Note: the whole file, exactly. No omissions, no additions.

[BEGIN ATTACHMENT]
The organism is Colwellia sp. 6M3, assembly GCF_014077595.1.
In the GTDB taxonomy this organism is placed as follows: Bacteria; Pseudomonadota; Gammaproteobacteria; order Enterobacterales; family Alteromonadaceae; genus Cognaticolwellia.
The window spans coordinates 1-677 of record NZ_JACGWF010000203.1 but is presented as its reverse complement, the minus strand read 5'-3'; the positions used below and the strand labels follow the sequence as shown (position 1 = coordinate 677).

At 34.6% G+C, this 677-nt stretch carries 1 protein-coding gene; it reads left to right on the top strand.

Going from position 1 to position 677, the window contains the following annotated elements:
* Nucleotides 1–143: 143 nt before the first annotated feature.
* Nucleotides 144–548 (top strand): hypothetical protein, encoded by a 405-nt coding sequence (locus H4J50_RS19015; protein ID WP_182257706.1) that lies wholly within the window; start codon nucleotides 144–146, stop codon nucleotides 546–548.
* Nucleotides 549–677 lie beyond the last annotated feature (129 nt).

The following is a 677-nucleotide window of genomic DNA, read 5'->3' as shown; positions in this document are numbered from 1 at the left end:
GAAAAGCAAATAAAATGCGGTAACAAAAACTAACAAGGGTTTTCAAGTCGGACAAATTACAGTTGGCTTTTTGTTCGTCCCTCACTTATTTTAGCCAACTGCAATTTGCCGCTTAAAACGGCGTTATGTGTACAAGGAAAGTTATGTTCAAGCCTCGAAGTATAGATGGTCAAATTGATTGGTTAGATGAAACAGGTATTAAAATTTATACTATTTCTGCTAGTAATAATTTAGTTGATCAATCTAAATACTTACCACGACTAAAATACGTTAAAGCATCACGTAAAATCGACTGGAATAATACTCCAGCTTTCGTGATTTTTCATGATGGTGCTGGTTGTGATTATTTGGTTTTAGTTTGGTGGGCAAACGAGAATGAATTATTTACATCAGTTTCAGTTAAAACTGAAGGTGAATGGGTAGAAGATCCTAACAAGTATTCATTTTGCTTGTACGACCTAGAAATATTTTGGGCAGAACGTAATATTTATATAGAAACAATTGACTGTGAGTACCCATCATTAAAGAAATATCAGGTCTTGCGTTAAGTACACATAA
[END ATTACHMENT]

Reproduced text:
The organism is Colwellia sp. 6M3, assembly GCF_014077595.1.
In the GTDB taxonomy this organism is placed as follows: Bacteria; Pseudomonadota; Gammaproteobacteria; order Enterobacterales; family Alteromonadaceae; genus Cognaticolwellia.
The window spans coordinates 1-677 of record NZ_JACGWF010000203.1 but is presented as its reverse complement, the minus strand read 5'-3'; the positions used below and the strand labels follow the sequence as shown (position 1 = coordinate 677).

At 34.6% G+C, this 677-nt stretch carries 1 protein-coding gene; it reads left to right on the top strand.

Going from position 1 to position 677, the window contains the following annotated elements:
* Nucleotides 1–143: 143 nt before the first annotated feature.
* Nucleotides 144–548 (top strand): hypothetical protein, encoded by a 405-nt coding sequence (locus H4J50_RS19015; protein ID WP_182257706.1) that lies wholly within the window; start codon nucleotides 144–146, stop codon nucleotides 546–548.
* Nucleotides 549–677 lie beyond the last annotated feature (129 nt).

The following is a 677-nucleotide window of genomic DNA, read 5'->3' as shown; positions in this document are numbered from 1 at the left end:
GAAAAGCAAATAAAATGCGGTAACAAAAACTAACAAGGGTTTTCAAGTCGGACAAATTACAGTTGGCTTTTTGTTCGTCCCTCACTTATTTTAGCCAACTGCAATTTGCCGCTTAAAACGGCGTTATGTGTACAAGGAAAGTTATGTTCAAGCCTCGAAGTATAGATGGTCAAATTGATTGGTTAGATGAAACAGGTATTAAAATTTATACTATTTCTGCTAGTAATAATTTAGTTGATCAATCTAAATACTTACCACGACTAAAATACGTTAAAGCATCACGTAAAATCGACTGGAATAATACTCCAGCTTTCGTGATTTTTCATGATGGTGCTGGTTGTGATTATTTGGTTTTAGTTTGGTGGGCAAACGAGAATGAATTATTTACATCAGTTTCAGTTAAAACTGAAGGTGAATGGGTAGAAGATCCTAACAAGTATTCATTTTGCTTGTACGACCTAGAAATATTTTGGGCAGAACGTAATATTTATATAGAAACAATTGACTGTGAGTACCCATCATTAAAGAAATATCAGGTCTTGCGTTAAGTACACATAA